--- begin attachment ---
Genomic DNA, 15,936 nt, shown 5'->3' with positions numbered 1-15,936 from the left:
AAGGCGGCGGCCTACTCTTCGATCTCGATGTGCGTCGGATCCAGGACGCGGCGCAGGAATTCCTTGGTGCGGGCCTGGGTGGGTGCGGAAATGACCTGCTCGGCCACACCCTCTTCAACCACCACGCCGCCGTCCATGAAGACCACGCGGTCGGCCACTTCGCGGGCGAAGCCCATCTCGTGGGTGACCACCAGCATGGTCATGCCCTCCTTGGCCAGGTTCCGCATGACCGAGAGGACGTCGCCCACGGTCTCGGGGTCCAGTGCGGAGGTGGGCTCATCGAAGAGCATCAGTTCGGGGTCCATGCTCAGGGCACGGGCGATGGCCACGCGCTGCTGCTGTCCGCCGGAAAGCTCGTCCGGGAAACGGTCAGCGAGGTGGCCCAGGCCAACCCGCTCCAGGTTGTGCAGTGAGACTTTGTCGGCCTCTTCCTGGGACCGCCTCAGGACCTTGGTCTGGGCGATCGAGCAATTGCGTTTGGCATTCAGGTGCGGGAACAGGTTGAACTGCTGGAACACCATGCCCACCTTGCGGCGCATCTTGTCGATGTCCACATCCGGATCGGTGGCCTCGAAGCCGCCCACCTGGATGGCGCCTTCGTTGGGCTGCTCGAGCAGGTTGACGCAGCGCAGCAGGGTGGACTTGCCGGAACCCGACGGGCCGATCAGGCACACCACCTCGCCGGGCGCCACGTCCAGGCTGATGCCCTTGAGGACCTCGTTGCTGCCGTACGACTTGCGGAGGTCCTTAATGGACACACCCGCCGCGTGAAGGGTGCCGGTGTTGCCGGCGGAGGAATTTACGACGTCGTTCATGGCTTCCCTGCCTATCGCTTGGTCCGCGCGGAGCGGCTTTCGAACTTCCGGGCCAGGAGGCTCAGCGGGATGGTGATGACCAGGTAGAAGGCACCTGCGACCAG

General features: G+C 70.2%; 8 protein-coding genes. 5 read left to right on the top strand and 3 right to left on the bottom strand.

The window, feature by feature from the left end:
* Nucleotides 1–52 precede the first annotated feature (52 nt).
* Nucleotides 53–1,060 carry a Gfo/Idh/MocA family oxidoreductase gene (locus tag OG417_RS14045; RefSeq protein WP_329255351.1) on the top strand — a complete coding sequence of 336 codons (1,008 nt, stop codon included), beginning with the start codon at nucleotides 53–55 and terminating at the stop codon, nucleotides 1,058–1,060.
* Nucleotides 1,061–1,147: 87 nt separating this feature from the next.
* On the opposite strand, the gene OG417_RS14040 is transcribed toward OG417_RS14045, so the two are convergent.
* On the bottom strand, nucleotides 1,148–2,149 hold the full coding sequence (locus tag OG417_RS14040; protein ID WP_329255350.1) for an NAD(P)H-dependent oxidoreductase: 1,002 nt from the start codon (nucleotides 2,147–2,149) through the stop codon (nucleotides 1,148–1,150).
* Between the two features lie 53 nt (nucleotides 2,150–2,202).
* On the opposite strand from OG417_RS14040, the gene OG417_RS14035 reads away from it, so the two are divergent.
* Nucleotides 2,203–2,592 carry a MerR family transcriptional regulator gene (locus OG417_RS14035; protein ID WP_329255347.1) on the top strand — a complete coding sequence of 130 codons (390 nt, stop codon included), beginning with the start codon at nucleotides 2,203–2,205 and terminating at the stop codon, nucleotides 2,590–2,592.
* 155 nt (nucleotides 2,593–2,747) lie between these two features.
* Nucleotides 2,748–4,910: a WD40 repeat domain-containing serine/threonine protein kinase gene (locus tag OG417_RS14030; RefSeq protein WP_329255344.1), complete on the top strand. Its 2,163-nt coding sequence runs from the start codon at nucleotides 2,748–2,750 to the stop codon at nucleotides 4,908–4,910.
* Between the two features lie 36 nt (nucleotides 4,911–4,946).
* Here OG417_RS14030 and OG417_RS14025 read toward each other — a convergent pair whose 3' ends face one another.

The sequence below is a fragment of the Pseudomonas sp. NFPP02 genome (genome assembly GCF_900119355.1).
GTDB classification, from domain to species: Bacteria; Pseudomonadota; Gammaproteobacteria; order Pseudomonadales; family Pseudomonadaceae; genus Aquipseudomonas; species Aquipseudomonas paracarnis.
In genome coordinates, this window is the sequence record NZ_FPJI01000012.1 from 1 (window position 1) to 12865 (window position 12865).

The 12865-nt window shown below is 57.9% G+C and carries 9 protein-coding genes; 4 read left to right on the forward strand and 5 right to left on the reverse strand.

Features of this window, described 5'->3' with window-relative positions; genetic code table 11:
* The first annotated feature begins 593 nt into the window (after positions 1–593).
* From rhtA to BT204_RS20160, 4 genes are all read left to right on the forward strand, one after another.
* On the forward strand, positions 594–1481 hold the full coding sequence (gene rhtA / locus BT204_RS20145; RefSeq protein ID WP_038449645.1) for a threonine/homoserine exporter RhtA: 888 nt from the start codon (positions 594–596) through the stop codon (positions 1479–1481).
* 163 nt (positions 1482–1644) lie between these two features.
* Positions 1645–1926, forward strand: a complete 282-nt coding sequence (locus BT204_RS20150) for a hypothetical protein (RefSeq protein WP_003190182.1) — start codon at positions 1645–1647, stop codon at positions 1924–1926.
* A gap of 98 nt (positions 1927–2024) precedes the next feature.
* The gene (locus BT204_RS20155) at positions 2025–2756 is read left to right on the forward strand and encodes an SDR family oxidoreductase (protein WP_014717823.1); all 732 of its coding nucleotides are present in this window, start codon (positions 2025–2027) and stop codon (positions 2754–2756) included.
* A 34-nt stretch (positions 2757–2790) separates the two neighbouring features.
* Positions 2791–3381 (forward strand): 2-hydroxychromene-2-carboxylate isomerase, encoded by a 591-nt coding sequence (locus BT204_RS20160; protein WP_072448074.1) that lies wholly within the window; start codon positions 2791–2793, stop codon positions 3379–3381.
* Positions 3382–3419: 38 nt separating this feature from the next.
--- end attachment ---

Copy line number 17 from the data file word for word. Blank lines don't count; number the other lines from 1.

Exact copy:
The sequence below is a fragment of the Pseudomonas sp. NFPP02 genome (genome assembly GCF_900119355.1).